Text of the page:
Lightening the Load: Six Lessons from a Tough Time

By Paula Kiger

July 25, 2017

Opportunities to express love present themselves in as many ways as there are stars in the perfect summer sky.

This summer has not been the stereotypical carefree summer for our family.

My son graduated from high school at the end of May, then the month of June was marked by the most intense phase of my father-in-law’s journey with terminal throat cancer. As a family, we were so focused on meeting his needs for medical assistance and personal comfort that everything else was abandoned; it was survival time.

Paula and her son Wayne volunteering at a MLK Day Celebration.

Our experiences during that difficult June month introduced us to new ways we can help in the future. Here are some of the takeaways.

  1. Take care of yourselves so you can serve others. The month of June called for us to contract our circle a bit rather to extend our reach outward. It can be easy to neglect self-care when excited by the thrill of helping others. But we help best when we ourselves are restored.
  2. Look for ways to re-purpose gifts you have been given. If you are given flowers for a funeral, pass them along to an assisted living facility or someplace that will give the individual buds extra life as they brighten patients’ days. We plan to share my father-in-law’s unused disposable undergarments, nutritional drinks, and flushable wipes with our local elder care agency.
  3. Always look for the “micro” opportunities to help—even when time is limited and your personal obligations feel restrictive. Living with an elderly person with balance issues, short-term memory loss and terminal cancer made us hyper-aware of others in public who “look” fine but are actually struggling. Hold the door for an elder. Keep an eye out to lend a stabilizing hand (with permission) to someone who looks close to losing their balance. Say hello in a friendly way. Repeat yourself, patiently, if an old person doesn’t hear you the first time.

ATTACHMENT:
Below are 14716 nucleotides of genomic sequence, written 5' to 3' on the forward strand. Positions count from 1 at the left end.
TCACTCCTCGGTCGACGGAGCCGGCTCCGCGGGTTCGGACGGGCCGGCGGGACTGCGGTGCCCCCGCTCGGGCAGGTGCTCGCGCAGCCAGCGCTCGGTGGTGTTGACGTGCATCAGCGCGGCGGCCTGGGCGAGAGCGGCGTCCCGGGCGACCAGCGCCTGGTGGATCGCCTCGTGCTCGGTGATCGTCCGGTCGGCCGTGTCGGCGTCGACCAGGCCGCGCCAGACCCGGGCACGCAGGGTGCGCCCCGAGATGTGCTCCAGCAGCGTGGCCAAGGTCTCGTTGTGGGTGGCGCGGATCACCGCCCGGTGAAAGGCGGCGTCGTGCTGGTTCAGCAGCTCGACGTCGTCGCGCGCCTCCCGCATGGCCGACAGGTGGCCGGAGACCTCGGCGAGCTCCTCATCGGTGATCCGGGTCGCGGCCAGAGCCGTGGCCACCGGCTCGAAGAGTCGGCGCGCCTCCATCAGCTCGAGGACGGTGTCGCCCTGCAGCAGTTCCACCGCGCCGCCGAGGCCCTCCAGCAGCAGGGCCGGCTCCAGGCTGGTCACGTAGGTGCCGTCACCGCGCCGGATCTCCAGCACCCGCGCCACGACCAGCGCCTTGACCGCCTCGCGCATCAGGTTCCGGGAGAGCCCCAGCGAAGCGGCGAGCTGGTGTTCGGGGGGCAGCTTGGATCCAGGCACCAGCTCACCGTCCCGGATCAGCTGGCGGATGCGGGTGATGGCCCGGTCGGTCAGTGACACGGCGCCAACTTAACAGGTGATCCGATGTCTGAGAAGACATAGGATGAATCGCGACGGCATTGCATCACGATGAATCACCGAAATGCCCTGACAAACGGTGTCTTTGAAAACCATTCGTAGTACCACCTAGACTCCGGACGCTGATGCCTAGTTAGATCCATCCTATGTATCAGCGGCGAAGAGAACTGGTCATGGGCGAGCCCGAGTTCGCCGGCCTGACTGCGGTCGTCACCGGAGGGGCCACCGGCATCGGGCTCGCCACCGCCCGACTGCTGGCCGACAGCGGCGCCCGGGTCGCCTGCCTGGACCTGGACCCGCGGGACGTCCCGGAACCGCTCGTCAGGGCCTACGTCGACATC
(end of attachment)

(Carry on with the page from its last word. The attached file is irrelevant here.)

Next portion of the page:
4. Support those who are supporting you. I lost count of the number of volunteers in and out of our house during my father-in-law’s illness. Give them a bottled water, make sure they have a place to sit, drop a note to their supervisor (or them) thanking them for their efforts.
  5. Write a letter. Our family sponsors children in Guatemala and El Salvador. Taking time to write them letters deepens our connection and reminds them they are loved.
  6. Accept help. I know I love to give. And give. It feels great! To be honest, it didn’t always feel great to receive. But remember the trajectory of goodwill is not a straight line; it is circular.

    Paula’s daughter Tenley play with Estela, a young girl the Kiger Family sponsors in Guatemala.

My friend Caitie Whelan, author of The Lightning Notes, wrote recently about one of her priorities: writing notes to people to remind them she cares about them. Explaining that she makes sure to keep stationery, a pen and stamps handy so she doesn’t have an excuse to postpone jotting off a note, she said, “I don’t want to lug around the regret of love unexpressed.”

Opportunities to express love present themselves in as many ways as there are stars in the perfect summer sky.

Our family has lugged around a heavy weight of worry and responsibility this summer. The best legacy we could leave my father-in-law, who passed away on July 2, is to lighten our loads by expressing some love. 


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Banner photo: Wayne Kiger, Paula’s Father-In-Law

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